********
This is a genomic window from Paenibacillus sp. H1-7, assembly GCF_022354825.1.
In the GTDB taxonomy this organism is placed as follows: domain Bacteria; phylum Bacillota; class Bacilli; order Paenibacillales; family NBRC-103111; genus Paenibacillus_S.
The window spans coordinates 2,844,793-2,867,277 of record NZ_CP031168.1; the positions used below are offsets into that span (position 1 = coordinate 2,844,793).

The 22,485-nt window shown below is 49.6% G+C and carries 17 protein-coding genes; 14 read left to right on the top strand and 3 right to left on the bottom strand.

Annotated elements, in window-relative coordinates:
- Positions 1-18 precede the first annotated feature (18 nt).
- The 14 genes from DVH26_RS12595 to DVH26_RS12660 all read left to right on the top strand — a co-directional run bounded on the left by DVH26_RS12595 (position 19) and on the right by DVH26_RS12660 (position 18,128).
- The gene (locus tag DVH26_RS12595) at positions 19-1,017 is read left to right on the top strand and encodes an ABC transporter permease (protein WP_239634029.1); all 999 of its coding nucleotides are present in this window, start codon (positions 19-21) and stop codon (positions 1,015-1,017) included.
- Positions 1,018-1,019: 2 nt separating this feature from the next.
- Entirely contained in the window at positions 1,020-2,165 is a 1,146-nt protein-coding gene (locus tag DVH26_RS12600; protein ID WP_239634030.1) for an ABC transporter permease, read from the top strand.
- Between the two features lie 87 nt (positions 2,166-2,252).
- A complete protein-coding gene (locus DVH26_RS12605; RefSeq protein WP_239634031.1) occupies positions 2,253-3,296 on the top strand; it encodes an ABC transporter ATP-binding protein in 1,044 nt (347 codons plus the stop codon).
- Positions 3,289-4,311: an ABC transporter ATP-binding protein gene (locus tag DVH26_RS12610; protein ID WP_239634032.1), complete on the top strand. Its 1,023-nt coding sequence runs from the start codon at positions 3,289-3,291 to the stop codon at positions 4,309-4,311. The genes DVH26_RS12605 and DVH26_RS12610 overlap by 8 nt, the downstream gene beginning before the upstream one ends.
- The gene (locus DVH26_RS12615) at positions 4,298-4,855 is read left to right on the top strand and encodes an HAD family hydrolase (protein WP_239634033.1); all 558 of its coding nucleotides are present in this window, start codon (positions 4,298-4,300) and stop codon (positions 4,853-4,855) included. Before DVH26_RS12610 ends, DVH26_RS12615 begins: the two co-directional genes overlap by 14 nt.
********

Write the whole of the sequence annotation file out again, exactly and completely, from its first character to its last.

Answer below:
This is a genomic window from Paenibacillus sp. H1-7, assembly GCF_022354825.1.
In the GTDB taxonomy this organism is placed as follows: domain Bacteria; phylum Bacillota; class Bacilli; order Paenibacillales; family NBRC-103111; genus Paenibacillus_S.
The window spans coordinates 2,844,793-2,867,277 of record NZ_CP031168.1; the positions used below are offsets into that span (position 1 = coordinate 2,844,793).

The 22,485-nt window shown below is 49.6% G+C and carries 17 protein-coding genes; 14 read left to right on the top strand and 3 right to left on the bottom strand.

Annotated elements, in window-relative coordinates:
- Positions 1-18 precede the first annotated feature (18 nt).
- The 14 genes from DVH26_RS12595 to DVH26_RS12660 all read left to right on the top strand — a co-directional run bounded on the left by DVH26_RS12595 (position 19) and on the right by DVH26_RS12660 (position 18,128).
- The gene (locus tag DVH26_RS12595) at positions 19-1,017 is read left to right on the top strand and encodes an ABC transporter permease (protein WP_239634029.1); all 999 of its coding nucleotides are present in this window, start codon (positions 19-21) and stop codon (positions 1,015-1,017) included.
- Positions 1,018-1,019: 2 nt separating this feature from the next.
- Entirely contained in the window at positions 1,020-2,165 is a 1,146-nt protein-coding gene (locus tag DVH26_RS12600; protein ID WP_239634030.1) for an ABC transporter permease, read from the top strand.
- Between the two features lie 87 nt (positions 2,166-2,252).
- A complete protein-coding gene (locus DVH26_RS12605; RefSeq protein WP_239634031.1) occupies positions 2,253-3,296 on the top strand; it encodes an ABC transporter ATP-binding protein in 1,044 nt (347 codons plus the stop codon).
- Positions 3,289-4,311: an ABC transporter ATP-binding protein gene (locus tag DVH26_RS12610; protein ID WP_239634032.1), complete on the top strand. Its 1,023-nt coding sequence runs from the start codon at positions 3,289-3,291 to the stop codon at positions 4,309-4,311. The genes DVH26_RS12605 and DVH26_RS12610 overlap by 8 nt, the downstream gene beginning before the upstream one ends.
- The gene (locus DVH26_RS12615) at positions 4,298-4,855 is read left to right on the top strand and encodes an HAD family hydrolase (protein WP_239634033.1); all 558 of its coding nucleotides are present in this window, start codon (positions 4,298-4,300) and stop codon (positions 4,853-4,855) included. Before DVH26_RS12610 ends, DVH26_RS12615 begins: the two co-directional genes overlap by 14 nt.